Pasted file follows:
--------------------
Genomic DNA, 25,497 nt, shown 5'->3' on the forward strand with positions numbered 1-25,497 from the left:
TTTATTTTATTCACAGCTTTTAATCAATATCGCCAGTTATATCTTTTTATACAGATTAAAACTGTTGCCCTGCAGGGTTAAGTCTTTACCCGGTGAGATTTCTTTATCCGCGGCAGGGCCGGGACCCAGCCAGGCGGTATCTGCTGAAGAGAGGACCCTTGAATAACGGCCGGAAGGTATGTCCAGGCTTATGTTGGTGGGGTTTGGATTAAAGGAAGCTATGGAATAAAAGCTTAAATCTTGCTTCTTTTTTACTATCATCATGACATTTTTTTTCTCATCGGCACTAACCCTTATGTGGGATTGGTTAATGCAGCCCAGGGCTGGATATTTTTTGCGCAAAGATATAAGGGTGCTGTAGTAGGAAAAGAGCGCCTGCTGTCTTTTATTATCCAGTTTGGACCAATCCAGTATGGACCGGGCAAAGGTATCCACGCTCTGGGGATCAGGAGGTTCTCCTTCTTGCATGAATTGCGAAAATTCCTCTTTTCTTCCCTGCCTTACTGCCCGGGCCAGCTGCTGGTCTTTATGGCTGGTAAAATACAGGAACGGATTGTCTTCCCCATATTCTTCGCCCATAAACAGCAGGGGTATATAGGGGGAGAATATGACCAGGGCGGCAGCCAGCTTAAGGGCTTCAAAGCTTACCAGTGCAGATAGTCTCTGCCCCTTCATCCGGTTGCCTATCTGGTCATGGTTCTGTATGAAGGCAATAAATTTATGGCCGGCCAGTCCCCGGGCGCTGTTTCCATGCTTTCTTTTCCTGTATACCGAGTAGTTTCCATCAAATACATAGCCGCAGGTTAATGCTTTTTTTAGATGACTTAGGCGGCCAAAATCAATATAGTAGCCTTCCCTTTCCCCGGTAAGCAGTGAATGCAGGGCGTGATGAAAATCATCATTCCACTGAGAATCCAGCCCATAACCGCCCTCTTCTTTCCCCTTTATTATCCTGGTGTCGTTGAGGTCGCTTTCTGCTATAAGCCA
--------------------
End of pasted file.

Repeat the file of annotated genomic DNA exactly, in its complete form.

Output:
Genomic DNA, 25,497 nt, shown 5'->3' on the forward strand with positions numbered 1-25,497 from the left:
TTTATTTTATTCACAGCTTTTAATCAATATCGCCAGTTATATCTTTTTATACAGATTAAAACTGTTGCCCTGCAGGGTTAAGTCTTTACCCGGTGAGATTTCTTTATCCGCGGCAGGGCCGGGACCCAGCCAGGCGGTATCTGCTGAAGAGAGGACCCTTGAATAACGGCCGGAAGGTATGTCCAGGCTTATGTTGGTGGGGTTTGGATTAAAGGAAGCTATGGAATAAAAGCTTAAATCTTGCTTCTTTTTTACTATCATCATGACATTTTTTTTCTCATCGGCACTAACCCTTATGTGGGATTGGTTAATGCAGCCCAGGGCTGGATATTTTTTGCGCAAAGATATAAGGGTGCTGTAGTAGGAAAAGAGCGCCTGCTGTCTTTTATTATCCAGTTTGGACCAATCCAGTATGGACCGGGCAAAGGTATCCACGCTCTGGGGATCAGGAGGTTCTCCTTCTTGCATGAATTGCGAAAATTCCTCTTTTCTTCCCTGCCTTACTGCCCGGGCCAGCTGCTGGTCTTTATGGCTGGTAAAATACAGGAACGGATTGTCTTCCCCATATTCTTCGCCCATAAACAGCAGGGGTATATAGGGGGAGAATATGACCAGGGCGGCAGCCAGCTTAAGGGCTTCAAAGCTTACCAGTGCAGATAGTCTCTGCCCCTTCATCCGGTTGCCTATCTGGTCATGGTTCTGTATGAAGGCAATAAATTTATGGCCGGCCAGTCCCCGGGCGCTGTTTCCATGCTTTCTTTTCCTGTATACCGAGTAGTTTCCATCAAATACATAGCCGCAGGTTAATGCTTTTTTTAGATGACTTAGGCGGCCAAAATCAATATAGTAGCCTTCCCTTTCCCCGGTAAGCAGTGAATGCAGGGCGTGATGAAAATCATCATTCCACTGAGAATCCAGCCCATAACCGCCCTCTTCTTTCCCCTTTATTATCCTGGTGTCGTTGAGGTCGCTTTCTGCTATAAGCCA